Frequently Asked Questions

 

What is an interstate compact?

An interstate compact is an agreement between 2 or more states. When individuals or corporation reach an agreement, they create a contract. When states reach agreement on something, they create a compact.

When an interstate compact is approved by Congress, it becomes federal law, and supersedes previous federal law. There are over 200 interstate compacts in existence, 90 of which have been approved by Congress.

Interstate compacts predate the US Constitution. They are very powerful legal tools for states to collaborate.

A partial list of interstate compacts is available on Wikipedia. There is also a searchable database of interstate compacts at the National Center for Interstate Compacts at the Council on State Government. There is also an excellent collection of information on interstate compacts at Ballotpedia.

There is a growing body of research and analysis around interstate compacts and their potential uses in the public policy arena.

Interstate compacts are a way to move control from the federal government to the states. They can only do so with the approval of Congress. The US Constitution addresses interstate compacts directly in the Compact Clause, in Article One, Section 10:

No State shall, without the Consent of Congress ... enter into any Agreement or Compact with another State

Over time, the Supreme Court has interpreted this clause more broadly than its plain reading. Today, states are free to form compacts so long as they do not infringe upon the supremacy of Congress. If they do, they must get Congressional approval.

This condition is not a problem for the HCC, because we are going to insist upon Congressional approval. We believe that the Constitution is the best guide for state-federal interaction. We do not believe in nullification; rather, we will demand that Congress explicitly comply with the demands of the states.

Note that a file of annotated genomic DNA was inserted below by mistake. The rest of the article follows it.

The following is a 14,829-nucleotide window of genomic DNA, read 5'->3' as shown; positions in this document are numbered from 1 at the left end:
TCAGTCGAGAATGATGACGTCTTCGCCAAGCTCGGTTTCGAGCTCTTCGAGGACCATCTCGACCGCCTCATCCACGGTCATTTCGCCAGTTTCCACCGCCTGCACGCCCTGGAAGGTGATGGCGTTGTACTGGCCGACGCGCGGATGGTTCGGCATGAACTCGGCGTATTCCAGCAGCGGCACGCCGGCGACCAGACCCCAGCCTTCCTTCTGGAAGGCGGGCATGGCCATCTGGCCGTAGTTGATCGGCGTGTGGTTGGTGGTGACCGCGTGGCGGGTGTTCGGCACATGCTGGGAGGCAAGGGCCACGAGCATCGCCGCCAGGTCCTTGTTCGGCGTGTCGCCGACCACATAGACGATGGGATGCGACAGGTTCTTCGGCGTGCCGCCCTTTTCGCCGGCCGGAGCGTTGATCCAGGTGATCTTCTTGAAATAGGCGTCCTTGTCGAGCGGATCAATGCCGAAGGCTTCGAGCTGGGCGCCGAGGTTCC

Can states really do a better job of regulating health care?

The Health Care Compact moves the responsibility and authority for regulating healthcare from the federal government to the states. Is this a good idea?

Yes, for two primary reasons:

  1. Healthcare is simply too large and complex to manage at the federal level.
  2. States have generally been shown to be more effective regulators than the federal government.

To demonstrate the challenge of regulating healthcare at the federal level, consider the following facts:

  • A federal system impacts 300+ million people
  • Healthcare spending exceeds $2.3 trillion annually
  • More than 14 million people work in the healthcare industry
  • There are 2,688 pages of regulations for Medicare and Medicaid

Centralized planning of an industry that is this large and complex is not possible, and has never been successful in the history of mankind. By comparison, the US military "only" spends about $1 trillion and employs about 2.5 million people - and has the benefit of providing a public good, rather than a consumer good.

By pushing responsibility and authority down to the states, the problem becomes much more solvable. Many states have only a few million citizens, and there are dozens of developed countries in Europe and elsewhere who have effective regulatory regimes operating at this scale.

With regard to the second reason, when comparing state vs. federal regulation, ask yourself the following questions:

  • Which transportation system runs more efficiently? Your state highway system or Amtrak?
  • Would your state university get better results if it was run by the Department of Education?
  • Which security system is more responsive and effective? Your local sheriff's department or the TSA workers at the airport?
  • Which has to operate with a balanced budget? Federal or state government?

State governments, of course, are not perfect. State officials have the same sorts of incentive and power relationship issues as federal officials. But they serve smaller districts, live closer, and are more accountable to their citizens than the bureaucrats in Washington DC. And the elected officials are easier to replace because of small district sizes.

Given a choice between a state-based and a federally regulated healthcare system, we believe that the people will prefer returning responsibility to the states.